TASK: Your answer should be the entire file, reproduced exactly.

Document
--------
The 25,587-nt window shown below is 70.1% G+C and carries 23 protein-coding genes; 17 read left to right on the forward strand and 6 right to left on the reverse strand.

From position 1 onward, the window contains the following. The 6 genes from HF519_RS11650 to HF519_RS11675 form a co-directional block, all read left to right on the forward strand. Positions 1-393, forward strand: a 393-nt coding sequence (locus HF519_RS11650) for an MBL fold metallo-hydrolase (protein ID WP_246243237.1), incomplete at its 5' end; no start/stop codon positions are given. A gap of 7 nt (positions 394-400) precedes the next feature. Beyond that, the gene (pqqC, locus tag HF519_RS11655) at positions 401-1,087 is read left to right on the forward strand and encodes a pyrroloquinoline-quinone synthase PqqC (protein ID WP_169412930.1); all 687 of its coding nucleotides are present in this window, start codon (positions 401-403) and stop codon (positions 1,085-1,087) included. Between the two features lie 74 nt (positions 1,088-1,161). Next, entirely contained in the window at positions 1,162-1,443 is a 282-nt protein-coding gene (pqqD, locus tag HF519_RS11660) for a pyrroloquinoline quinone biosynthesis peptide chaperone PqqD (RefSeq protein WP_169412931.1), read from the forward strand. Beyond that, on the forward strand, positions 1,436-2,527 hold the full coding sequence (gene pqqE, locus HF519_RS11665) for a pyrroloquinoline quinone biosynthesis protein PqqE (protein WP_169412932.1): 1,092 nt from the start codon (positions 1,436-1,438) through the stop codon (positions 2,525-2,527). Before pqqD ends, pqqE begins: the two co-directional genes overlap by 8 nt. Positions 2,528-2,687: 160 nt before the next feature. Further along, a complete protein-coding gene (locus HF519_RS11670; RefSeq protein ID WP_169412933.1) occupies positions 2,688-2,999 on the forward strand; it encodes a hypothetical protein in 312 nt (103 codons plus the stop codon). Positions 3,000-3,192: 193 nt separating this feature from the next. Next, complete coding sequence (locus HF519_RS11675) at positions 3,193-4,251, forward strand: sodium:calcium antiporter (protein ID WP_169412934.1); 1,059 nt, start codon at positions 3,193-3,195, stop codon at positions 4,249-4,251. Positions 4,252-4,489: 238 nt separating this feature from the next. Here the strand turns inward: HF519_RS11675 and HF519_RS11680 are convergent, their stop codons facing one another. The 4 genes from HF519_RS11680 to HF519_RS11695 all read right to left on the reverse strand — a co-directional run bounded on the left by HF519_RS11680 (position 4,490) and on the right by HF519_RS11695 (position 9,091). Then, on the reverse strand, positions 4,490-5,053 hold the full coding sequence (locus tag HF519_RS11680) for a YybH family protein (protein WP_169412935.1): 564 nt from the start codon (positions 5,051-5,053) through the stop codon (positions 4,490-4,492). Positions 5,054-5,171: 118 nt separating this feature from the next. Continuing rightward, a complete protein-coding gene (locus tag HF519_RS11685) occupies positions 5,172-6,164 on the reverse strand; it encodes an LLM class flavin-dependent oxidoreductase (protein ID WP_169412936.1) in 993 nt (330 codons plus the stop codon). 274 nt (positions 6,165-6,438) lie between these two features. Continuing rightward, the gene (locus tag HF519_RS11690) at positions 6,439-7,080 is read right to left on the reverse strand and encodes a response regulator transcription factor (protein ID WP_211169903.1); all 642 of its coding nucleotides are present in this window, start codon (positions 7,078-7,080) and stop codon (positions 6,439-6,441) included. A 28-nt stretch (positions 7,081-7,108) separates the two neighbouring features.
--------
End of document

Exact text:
The 25,587-nt window shown below is 70.1% G+C and carries 23 protein-coding genes; 17 read left to right on the forward strand and 6 right to left on the reverse strand.

From position 1 onward, the window contains the following. The 6 genes from HF519_RS11650 to HF519_RS11675 form a co-directional block, all read left to right on the forward strand. Positions 1-393, forward strand: a 393-nt coding sequence (locus HF519_RS11650) for an MBL fold metallo-hydrolase (protein ID WP_246243237.1), incomplete at its 5' end; no start/stop codon positions are given. A gap of 7 nt (positions 394-400) precedes the next feature. Beyond that, the gene (pqqC, locus tag HF519_RS11655) at positions 401-1,087 is read left to right on the forward strand and encodes a pyrroloquinoline-quinone synthase PqqC (protein ID WP_169412930.1); all 687 of its coding nucleotides are present in this window, start codon (positions 401-403) and stop codon (positions 1,085-1,087) included. Between the two features lie 74 nt (positions 1,088-1,161). Next, entirely contained in the window at positions 1,162-1,443 is a 282-nt protein-coding gene (pqqD, locus tag HF519_RS11660) for a pyrroloquinoline quinone biosynthesis peptide chaperone PqqD (RefSeq protein WP_169412931.1), read from the forward strand. Beyond that, on the forward strand, positions 1,436-2,527 hold the full coding sequence (gene pqqE, locus HF519_RS11665) for a pyrroloquinoline quinone biosynthesis protein PqqE (protein WP_169412932.1): 1,092 nt from the start codon (positions 1,436-1,438) through the stop codon (positions 2,525-2,527). Before pqqD ends, pqqE begins: the two co-directional genes overlap by 8 nt. Positions 2,528-2,687: 160 nt before the next feature. Further along, a complete protein-coding gene (locus HF519_RS11670; RefSeq protein ID WP_169412933.1) occupies positions 2,688-2,999 on the forward strand; it encodes a hypothetical protein in 312 nt (103 codons plus the stop codon). Positions 3,000-3,192: 193 nt separating this feature from the next. Next, complete coding sequence (locus HF519_RS11675) at positions 3,193-4,251, forward strand: sodium:calcium antiporter (protein ID WP_169412934.1); 1,059 nt, start codon at positions 3,193-3,195, stop codon at positions 4,249-4,251. Positions 4,252-4,489: 238 nt separating this feature from the next. Here the strand turns inward: HF519_RS11675 and HF519_RS11680 are convergent, their stop codons facing one another. The 4 genes from HF519_RS11680 to HF519_RS11695 all read right to left on the reverse strand — a co-directional run bounded on the left by HF519_RS11680 (position 4,490) and on the right by HF519_RS11695 (position 9,091). Then, on the reverse strand, positions 4,490-5,053 hold the full coding sequence (locus tag HF519_RS11680) for a YybH family protein (protein WP_169412935.1): 564 nt from the start codon (positions 5,051-5,053) through the stop codon (positions 4,490-4,492). Positions 5,054-5,171: 118 nt separating this feature from the next. Continuing rightward, a complete protein-coding gene (locus tag HF519_RS11685) occupies positions 5,172-6,164 on the reverse strand; it encodes an LLM class flavin-dependent oxidoreductase (protein ID WP_169412936.1) in 993 nt (330 codons plus the stop codon). 274 nt (positions 6,165-6,438) lie between these two features. Continuing rightward, the gene (locus tag HF519_RS11690) at positions 6,439-7,080 is read right to left on the reverse strand and encodes a response regulator transcription factor (protein ID WP_211169903.1); all 642 of its coding nucleotides are present in this window, start codon (positions 7,078-7,080) and stop codon (positions 6,439-6,441) included. A 28-nt stretch (positions 7,081-7,108) separates the two neighbouring features.